And while he rose to the challenge right away, the task that lay ahead of Wiese was one more of genetic, rather than mechanical, engineering.
After all, Georgetown still only had a couple of full-ride spots to offer when Wiese took the reins. That wasn’t enough to stop him from dreaming big, as Wiese had his heart set on mimicking the immediate turnaround at Notre Dame that was pulled off by Bobby Clarke, his old boss in both South Bend and Palo Alto.
It didn’t happen.
The Hoyas finished just 3-8 in conference play and 6-11 overall in Wiese’s first year. Having failed to qualify for the Big East tournament, the team’s highlight was a telling one: an overtime win over lowly 1-15 Marquette in its season finale at North Kehoe Field.
Standout forward Ricky Schramm (MSB ’07) would be drafted in the third round by local Major League Soccer club D.C. United after the season, but the predominant mentality of the team that remained was hardly professional.
The blueprint going forward, in Wiese’s eyes, was clear: Bring in student-athletes with higher aspirations and good technical ability and let them go. The cultural shift that he sought to undertake was a difficult one, of course, as it first and foremost had to come from the new freshmen that were brought in each year.
“We weren’t bad, it wasn’t a bad side — we just were missing something to win some of these games,” he said. “If you have 25 players and 20 of them are trained to think a certain way and five are just coming into that environment, it’s very hard [to change things].”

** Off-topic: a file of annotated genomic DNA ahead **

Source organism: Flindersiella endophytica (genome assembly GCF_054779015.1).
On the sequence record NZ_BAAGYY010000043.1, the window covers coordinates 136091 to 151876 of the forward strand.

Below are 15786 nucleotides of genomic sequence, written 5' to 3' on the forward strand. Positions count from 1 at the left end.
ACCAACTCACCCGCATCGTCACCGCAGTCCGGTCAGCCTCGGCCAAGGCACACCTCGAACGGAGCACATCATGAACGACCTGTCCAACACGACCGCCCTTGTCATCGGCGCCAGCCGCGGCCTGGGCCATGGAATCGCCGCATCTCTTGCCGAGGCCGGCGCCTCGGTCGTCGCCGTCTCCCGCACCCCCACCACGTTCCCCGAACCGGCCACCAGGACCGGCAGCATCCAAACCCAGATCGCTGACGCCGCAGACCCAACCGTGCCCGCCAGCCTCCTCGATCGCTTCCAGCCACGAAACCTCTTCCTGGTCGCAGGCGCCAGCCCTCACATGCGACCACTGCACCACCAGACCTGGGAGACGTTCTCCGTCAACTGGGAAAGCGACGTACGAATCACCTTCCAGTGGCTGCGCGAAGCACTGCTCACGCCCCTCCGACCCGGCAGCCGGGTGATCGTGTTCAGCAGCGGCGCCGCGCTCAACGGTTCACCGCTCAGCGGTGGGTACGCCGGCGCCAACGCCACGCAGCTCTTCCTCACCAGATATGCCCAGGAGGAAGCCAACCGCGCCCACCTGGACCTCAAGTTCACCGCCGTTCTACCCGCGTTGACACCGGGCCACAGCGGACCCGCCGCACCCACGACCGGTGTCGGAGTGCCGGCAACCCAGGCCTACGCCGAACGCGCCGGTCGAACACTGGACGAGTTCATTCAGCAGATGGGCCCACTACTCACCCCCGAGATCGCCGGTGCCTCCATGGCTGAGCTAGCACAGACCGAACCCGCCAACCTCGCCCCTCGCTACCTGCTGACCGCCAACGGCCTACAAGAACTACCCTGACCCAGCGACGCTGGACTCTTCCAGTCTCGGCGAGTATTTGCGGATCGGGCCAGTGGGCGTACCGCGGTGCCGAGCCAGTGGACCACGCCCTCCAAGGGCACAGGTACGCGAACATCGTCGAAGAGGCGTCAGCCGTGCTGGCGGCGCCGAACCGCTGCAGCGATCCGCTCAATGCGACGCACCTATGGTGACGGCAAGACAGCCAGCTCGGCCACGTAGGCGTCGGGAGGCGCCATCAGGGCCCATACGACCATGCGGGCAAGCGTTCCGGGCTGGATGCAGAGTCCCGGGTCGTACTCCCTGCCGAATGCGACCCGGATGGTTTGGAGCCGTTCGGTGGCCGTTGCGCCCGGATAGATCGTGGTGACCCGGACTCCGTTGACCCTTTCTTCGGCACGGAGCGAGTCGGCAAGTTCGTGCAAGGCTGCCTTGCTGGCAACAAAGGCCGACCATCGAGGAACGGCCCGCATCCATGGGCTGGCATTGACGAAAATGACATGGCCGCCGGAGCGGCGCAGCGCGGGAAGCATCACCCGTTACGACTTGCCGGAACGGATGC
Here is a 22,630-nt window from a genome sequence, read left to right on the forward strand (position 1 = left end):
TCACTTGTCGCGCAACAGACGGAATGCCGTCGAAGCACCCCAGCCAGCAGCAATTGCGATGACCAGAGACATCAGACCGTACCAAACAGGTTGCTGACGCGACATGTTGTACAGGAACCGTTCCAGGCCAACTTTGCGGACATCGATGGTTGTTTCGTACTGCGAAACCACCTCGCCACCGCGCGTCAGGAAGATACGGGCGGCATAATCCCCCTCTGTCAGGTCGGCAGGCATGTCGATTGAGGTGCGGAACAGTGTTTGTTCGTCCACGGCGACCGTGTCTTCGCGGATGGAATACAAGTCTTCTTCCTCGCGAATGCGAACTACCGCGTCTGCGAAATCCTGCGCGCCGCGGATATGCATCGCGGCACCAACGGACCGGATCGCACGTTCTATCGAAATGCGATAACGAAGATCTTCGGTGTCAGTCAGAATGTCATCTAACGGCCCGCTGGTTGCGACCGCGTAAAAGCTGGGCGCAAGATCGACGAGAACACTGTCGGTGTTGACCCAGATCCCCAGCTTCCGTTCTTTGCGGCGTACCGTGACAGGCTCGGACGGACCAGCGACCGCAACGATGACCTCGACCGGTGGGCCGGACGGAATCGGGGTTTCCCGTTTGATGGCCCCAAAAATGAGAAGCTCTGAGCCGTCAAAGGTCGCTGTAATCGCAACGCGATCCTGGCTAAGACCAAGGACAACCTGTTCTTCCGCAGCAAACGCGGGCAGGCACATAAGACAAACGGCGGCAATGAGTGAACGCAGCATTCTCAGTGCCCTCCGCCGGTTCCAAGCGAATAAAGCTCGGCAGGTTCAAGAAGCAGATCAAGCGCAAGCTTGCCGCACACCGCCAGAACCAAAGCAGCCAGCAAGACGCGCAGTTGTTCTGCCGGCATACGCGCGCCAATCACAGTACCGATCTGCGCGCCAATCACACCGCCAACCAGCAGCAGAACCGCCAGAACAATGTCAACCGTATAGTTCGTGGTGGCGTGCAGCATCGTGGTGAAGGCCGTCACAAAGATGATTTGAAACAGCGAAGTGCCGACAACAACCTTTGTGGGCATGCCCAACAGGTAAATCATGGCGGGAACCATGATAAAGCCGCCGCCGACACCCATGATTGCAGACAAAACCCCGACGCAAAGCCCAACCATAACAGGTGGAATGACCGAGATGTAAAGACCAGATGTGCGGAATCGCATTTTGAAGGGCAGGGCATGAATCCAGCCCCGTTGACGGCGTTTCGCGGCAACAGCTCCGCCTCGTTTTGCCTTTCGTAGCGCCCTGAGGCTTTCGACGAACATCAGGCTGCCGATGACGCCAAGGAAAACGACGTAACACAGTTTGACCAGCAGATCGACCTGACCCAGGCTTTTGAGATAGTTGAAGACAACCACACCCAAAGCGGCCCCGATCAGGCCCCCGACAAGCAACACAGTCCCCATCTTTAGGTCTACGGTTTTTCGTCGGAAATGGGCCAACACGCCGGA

And although it would take a full four-year cycle for Wiese’s vision to be truly realized, ripples of change started to appear in his third season for the Blue and Gray.
In 2008, the team finished 12-5-3 (Wiese’s best record by a full five games), and, while they once again didn’t qualify for the NCAA tournament, the Hoyas did win a game in the conference tourney for the first time under their new coach.
Junior forward Steve Neumann, a Hermann Trophy semifinalist in 2012, was in high school in 2008 and right in the middle of his recruiting process. Georgetown’s improvement that year didn’t go unnoticed.
“I looked at it as a little bit of a program on the rise,” Neumann said. “Wiese was fairly new as a head coach and was taking the right kinds of steps to boost the program in the right direction.”
Then, in 2009 — the season before Neumann arrived at Georgetown — the table would finally be set: Out went another Tabatznik class, and in came a quartet that would change the course of the program’s history.
Barely recruited winger Andy Riemer, from right down the road in McLean, Va. Iowan central midfielder Ian Christianson. Center back and Florida native Tommy Muller. Attacking left back Jimmy Nealis of Long Island.
All four would go on to be drafted by MLS this past winter, and all four were shooting for that goal from Day 1.
“They saw the sort of building blocks, but they still had this internal [mentality] of, ‘Well, we’re going to be pros.’ There was no questioning, and they reinforced each other that way,” Wiese said. “They were this little pod that kind of, amongst all the distractions and potential diversions, they [thought], ‘Everything we do is about winning and about being better soccer players.’”
The group’s first season didn’t live up to its lofty expectations, as Georgetown bowed out of the Big East tournament to DePaul on penalty kicks at North Kehoe.
The pros-to-be found themselves wanting more.
This is Part I of a two-part series on the rise of the Georgetown men’s soccer program. Part II will debut next Friday.